Ocean Signal has emphasised the importance of carrying a personal locator beacon both at sea and on land after details emerged about three recent rescues involving the company’s RescueME PLB1.
Claimed by the manufacturers to be the world’s smallest personal locator beacon, the RescueME PLB1 can be used for a range of outdoor activities being easy and unobtrusive to wear. The decision to carry the safety product proved worthwhile after this year’s rescues in Australia and New Zealand.
Ocean Signal’s PLB was activated by a group of motorcyclists in the desert, by a lone tourist who had fallen into a river and by a teenage bush-walker. All three distress calls resulted in successful search and rescue operations.
Alan Wrigley, managing director of Ocean Signal, said: “For anyone participating in outdoor activities, particularly if it means venturing into remote areas or in dangerous terrain, whether on land or at sea, recreational customers are becoming increasing aware of the advantages and capabilities of safety products.
“The RescueME PLB1 is such an easy and affordable product to include as part of your essential kit and its importance has been proved in these rescues. We are delighted that the outcome was positive in these cases.”
Three motorbike riders were rescued from a remote area of Australia’s Simpson Desert after alerting rescue services using their Ocean Signal rescueME PLB1.
Kevin Chapman, along with two friends, was at the end of the first day of a long-planned crossing of the Simpson Desert, riding through great scenery and terrain, when disaster struck after he went over the bars and hurt his back. After attempting to continue, he eventually found it impossible to carry on due to the pain, which left the three motorcyclists stranded in the middle of the desert in temperatures of about 40 degrees.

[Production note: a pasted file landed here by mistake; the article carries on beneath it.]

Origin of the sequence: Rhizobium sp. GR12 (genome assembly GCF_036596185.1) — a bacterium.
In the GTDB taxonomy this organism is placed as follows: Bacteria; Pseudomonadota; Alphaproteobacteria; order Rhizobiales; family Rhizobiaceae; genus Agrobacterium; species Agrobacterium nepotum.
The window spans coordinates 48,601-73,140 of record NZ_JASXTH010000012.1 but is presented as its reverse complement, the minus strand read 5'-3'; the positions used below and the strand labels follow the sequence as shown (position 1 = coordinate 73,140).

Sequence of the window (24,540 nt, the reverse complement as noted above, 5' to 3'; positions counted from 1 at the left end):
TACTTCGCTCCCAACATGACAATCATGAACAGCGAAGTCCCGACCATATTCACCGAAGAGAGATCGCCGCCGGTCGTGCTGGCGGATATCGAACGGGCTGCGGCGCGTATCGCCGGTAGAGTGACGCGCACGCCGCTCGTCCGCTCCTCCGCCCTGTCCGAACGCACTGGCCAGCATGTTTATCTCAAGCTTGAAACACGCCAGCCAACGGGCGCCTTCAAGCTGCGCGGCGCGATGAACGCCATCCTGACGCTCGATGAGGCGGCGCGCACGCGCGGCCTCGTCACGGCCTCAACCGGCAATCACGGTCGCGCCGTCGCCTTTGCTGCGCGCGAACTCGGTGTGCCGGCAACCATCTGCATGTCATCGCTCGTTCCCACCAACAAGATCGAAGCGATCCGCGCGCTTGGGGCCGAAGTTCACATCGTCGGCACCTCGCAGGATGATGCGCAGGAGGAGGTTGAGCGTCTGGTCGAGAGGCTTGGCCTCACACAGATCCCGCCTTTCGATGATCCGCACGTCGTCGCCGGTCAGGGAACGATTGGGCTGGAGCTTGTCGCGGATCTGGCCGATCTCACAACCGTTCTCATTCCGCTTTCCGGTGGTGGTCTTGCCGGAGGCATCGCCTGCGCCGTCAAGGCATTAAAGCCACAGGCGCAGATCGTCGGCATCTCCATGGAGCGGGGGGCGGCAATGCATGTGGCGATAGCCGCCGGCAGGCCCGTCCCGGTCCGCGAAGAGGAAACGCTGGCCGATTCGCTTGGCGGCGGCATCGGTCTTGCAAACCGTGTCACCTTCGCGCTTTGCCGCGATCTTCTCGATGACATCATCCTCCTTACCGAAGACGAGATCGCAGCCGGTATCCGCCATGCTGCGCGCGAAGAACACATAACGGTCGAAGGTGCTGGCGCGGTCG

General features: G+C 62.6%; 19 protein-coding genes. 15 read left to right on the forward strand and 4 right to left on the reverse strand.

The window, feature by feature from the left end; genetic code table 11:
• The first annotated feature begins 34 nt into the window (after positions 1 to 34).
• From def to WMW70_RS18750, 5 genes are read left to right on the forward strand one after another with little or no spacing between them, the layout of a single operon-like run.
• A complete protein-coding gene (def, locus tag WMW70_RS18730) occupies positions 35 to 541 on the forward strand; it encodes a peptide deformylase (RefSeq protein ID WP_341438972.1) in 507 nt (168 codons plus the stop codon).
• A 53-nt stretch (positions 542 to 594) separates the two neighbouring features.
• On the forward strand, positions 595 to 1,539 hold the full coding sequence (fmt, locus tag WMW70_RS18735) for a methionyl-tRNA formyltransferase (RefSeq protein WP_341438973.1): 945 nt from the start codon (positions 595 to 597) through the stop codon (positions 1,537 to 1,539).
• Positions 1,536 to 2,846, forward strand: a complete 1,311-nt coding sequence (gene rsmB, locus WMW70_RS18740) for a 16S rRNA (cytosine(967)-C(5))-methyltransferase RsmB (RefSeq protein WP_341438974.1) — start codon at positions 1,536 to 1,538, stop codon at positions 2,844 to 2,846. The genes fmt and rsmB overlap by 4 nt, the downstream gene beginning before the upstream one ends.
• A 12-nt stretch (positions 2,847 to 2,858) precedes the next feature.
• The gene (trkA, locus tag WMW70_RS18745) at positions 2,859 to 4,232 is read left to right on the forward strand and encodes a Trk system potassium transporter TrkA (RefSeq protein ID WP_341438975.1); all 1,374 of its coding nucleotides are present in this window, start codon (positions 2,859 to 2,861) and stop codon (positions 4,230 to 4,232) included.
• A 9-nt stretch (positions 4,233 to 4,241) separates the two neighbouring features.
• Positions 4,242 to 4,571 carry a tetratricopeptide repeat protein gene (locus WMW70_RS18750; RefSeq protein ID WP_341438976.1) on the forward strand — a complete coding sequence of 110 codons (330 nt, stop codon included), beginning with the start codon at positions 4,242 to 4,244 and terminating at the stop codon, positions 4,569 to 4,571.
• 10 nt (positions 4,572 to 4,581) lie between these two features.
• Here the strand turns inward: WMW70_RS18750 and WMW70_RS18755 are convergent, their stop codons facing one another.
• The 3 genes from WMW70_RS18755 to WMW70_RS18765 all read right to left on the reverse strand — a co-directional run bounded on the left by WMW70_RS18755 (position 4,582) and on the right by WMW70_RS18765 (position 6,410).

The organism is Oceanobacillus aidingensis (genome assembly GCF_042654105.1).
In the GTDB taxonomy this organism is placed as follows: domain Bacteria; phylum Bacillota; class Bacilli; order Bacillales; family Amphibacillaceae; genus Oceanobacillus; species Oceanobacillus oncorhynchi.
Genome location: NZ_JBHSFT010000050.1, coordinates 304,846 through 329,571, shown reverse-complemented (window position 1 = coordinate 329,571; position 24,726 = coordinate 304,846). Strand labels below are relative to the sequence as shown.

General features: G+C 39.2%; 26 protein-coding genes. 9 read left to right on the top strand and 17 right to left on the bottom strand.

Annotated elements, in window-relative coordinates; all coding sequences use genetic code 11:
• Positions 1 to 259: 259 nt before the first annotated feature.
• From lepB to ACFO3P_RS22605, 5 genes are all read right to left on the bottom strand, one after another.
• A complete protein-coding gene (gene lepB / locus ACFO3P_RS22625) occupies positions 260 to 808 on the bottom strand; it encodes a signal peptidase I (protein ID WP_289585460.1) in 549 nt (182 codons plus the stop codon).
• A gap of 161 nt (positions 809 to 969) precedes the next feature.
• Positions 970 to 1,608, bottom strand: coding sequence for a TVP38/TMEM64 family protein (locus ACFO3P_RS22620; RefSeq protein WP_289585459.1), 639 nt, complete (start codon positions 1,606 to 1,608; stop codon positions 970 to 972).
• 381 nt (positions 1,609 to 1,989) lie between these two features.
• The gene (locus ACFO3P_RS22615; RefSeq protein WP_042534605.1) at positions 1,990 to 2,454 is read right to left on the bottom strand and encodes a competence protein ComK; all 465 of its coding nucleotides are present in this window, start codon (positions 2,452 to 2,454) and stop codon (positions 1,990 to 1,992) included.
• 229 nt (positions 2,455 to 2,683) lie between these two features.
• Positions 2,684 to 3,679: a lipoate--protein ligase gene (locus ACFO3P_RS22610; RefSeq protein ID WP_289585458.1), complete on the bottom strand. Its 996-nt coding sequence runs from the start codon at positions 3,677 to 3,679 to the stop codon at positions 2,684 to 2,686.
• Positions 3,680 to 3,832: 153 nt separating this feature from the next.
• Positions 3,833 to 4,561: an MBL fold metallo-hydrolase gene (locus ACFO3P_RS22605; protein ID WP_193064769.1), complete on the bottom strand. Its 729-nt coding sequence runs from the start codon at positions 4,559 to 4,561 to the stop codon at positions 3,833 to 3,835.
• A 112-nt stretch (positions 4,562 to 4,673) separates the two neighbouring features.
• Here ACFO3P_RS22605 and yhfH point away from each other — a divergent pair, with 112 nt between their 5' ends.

After activating their RescueME PLB1 in the afternoon, it was a relief to see a plane circling overhead at about midnight. As they later discovered, the Australian Maritime Safety Authority had deployed a Dornier search and rescue aircraft to the location of the distress beacon, 214km west of Birdsville. Rescue crews then located the three men at first light the following day and Kevin was airlifted to the Birdsville clinic for treatment.
“Thank goodness we had the RescueME PLB1,” said Kevin Chapman. “Without it things could have been a lot different. I would never undertake a trip like this without one.
“We set the PLB off and waited for help, hoping it had worked. Meanwhile back at home the search and rescue team had been in touch with our families who later said that their communication and support was incredible. The distress signal fired from the device prompted immediate action from Search and Rescue and they were able to pin point our exact location. “We were relieved to see the plane arrive. It was such a relief to know that people were aware of our trouble and help was probably on the way. Around 7am the following morning police and ambulance 4WD vehicles arrived after travelling 9 hours through the night to reach us. The nurse decided due to my injury that a helicopter was the best way to transport me to Birdsville clinic for treatment and within the hour I was airlifted out of there. The rescue team was amazing; it took them a further 12 hours in extremely hot conditions to get back to Birdsville, such a dedicated effort that I will be forever thankful for.”
An AMSA spokesperson added: “The aircraft is drop-capable so they can open up the back and drop survival equipment out. They dropped communications equipment (to the motorcyclists). It’s good that they had a personal locator beacon to alert AMSA to the fact that they were in trouble. It’s pretty remote out there.”
Ocean Signal’s rescueME PLB1 personal locator beacon played an integral part in the rescue of a Japanese tourist in New Zealand this year.
The 83-year-old activated his PLB1 after slipping into the river in the middle of the large Kaweka Forest Park and was subsequently picked up by a rescue helicopter. “It saved my life! I drifted away to a small area and it was so dark I had no idea where I was,” he recalled.
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